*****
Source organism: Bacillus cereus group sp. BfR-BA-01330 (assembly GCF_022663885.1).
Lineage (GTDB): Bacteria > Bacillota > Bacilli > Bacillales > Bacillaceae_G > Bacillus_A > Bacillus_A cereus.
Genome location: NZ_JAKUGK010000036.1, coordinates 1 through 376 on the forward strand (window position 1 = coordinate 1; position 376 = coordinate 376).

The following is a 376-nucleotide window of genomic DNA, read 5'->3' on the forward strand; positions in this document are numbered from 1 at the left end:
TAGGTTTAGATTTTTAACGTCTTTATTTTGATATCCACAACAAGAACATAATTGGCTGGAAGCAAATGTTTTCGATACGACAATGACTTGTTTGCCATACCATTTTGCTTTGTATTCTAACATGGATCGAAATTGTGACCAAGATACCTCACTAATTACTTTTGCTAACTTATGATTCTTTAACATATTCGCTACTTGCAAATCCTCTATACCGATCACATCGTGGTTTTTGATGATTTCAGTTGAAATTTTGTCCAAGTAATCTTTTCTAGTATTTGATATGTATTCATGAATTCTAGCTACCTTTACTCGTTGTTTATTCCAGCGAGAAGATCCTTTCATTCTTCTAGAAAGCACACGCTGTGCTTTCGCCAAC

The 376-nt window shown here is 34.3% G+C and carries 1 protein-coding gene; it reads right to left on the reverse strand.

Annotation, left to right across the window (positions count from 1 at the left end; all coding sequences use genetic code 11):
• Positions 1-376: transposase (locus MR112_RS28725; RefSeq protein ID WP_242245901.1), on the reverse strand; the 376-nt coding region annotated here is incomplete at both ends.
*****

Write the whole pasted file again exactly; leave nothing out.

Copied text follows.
Source organism: Bacillus cereus group sp. BfR-BA-01330 (assembly GCF_022663885.1).
Lineage (GTDB): Bacteria > Bacillota > Bacilli > Bacillales > Bacillaceae_G > Bacillus_A > Bacillus_A cereus.
Genome location: NZ_JAKUGK010000036.1, coordinates 1 through 376 on the forward strand (window position 1 = coordinate 1; position 376 = coordinate 376).

The following is a 376-nucleotide window of genomic DNA, read 5'->3' on the forward strand; positions in this document are numbered from 1 at the left end:
TAGGTTTAGATTTTTAACGTCTTTATTTTGATATCCACAACAAGAACATAATTGGCTGGAAGCAAATGTTTTCGATACGACAATGACTTGTTTGCCATACCATTTTGCTTTGTATTCTAACATGGATCGAAATTGTGACCAAGATACCTCACTAATTACTTTTGCTAACTTATGATTCTTTAACATATTCGCTACTTGCAAATCCTCTATACCGATCACATCGTGGTTTTTGATGATTTCAGTTGAAATTTTGTCCAAGTAATCTTTTCTAGTATTTGATATGTATTCATGAATTCTAGCTACCTTTACTCGTTGTTTATTCCAGCGAGAAGATCCTTTCATTCTTCTAGAAAGCACACGCTGTGCTTTCGCCAAC

The 376-nt window shown here is 34.3% G+C and carries 1 protein-coding gene; it reads right to left on the reverse strand.

Annotation, left to right across the window (positions count from 1 at the left end; all coding sequences use genetic code 11):
• Positions 1-376: transposase (locus MR112_RS28725; RefSeq protein ID WP_242245901.1), on the reverse strand; the 376-nt coding region annotated here is incomplete at both ends.